Words! Anna has blogged lately about words she dislikes (swearing) and words that just feel good to say. Most writers I know have a bit of love/hate relationship with words and I'm no exception. One word I like to use is also one that I consider a plot killer. Try saying deus ex machina.
Deus ex machina has a literal meaning something like mechanical god. It comes from ancient Greek plays where the characters would get themselves in all kinds of trouble, then a "god" would be mechanically lowered via ropes to rescue the protagonist from the villain and/or evil.
Unfortunately this device still shows up on occasion in modern novels. When I was a member of the Romance Writers of America, I often heard this type of resolution to a romance dilemma referred to as the "man or a miracle" resolution and it poked fun at the heroine that had to be rescued from a threatening situation by the male hero or some type of miraculous intervention. In other novels we see deus ex machina occur when some insignificant character, a brand new character, a coincidence, or a heavenly manifestation provides a rescue for the protagonist. That may happen in real life, but there are a lot of things that happen in real life that don't work well in fiction.
When outside intervention or a miracle resolves the conflict, the reader is left feeling cheated. Yes, miracles occur in real life and can be used to help bring about the resolution (think prayer, inspiration, the discovery of a possible solution), but should not upstage the protagonist to the point he or she has no part in saving him or herself. That's what protagonists, heroes, and heroines are all about; growing, stretching, persisting, out smarting, exercising faith, etc. That's one of the vicarious thrills of reading, being able to identify with someone like ourselves who succeeds against tough odds.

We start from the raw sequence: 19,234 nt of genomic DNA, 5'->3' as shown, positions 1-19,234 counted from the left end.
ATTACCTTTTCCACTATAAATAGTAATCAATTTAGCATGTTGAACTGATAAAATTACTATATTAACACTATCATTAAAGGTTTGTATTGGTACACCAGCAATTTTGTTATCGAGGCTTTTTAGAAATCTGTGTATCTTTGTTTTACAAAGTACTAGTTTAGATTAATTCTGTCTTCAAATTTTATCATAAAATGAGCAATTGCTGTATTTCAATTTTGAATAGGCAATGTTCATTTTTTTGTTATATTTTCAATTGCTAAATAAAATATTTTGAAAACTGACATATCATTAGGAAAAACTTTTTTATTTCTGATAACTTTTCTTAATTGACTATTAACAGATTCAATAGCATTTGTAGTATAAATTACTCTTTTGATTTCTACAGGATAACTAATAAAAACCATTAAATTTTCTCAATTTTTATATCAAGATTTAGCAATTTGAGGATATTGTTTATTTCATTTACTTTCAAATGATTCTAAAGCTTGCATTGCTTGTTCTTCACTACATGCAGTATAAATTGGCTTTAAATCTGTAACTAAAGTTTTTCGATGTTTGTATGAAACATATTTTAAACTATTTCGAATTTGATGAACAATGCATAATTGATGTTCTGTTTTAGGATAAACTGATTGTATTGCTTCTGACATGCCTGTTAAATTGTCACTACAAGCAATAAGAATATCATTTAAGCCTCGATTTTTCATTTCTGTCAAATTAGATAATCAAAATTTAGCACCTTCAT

Today's reader expects the protagonist to dig deep and find his/her own strength or solution. This strength may include faith, the will to live, determination to save someone else, intellectual prowess, or countless other forms of physical or emotional strengths. No more cavalry to the rescue. No more helpless heroines. Yes, the protagonists can receive help through insight, by aiding each other, from an outside source that is already a pertinent part of the story, through the use of a devise already introduced, but never because the author has written him/herself into a corner and can't think of anything better than a miracle to effect a rescue.
I was part of a group once where someone asked author Dan Yates what he thought was the most important element in writing a novel. His answer? "Words!" I've always kind of liked that answer. Words are the bricks and mortar of a novel, but the words that define what we do with those words make the difference between whether the end result is a story or a shopping list.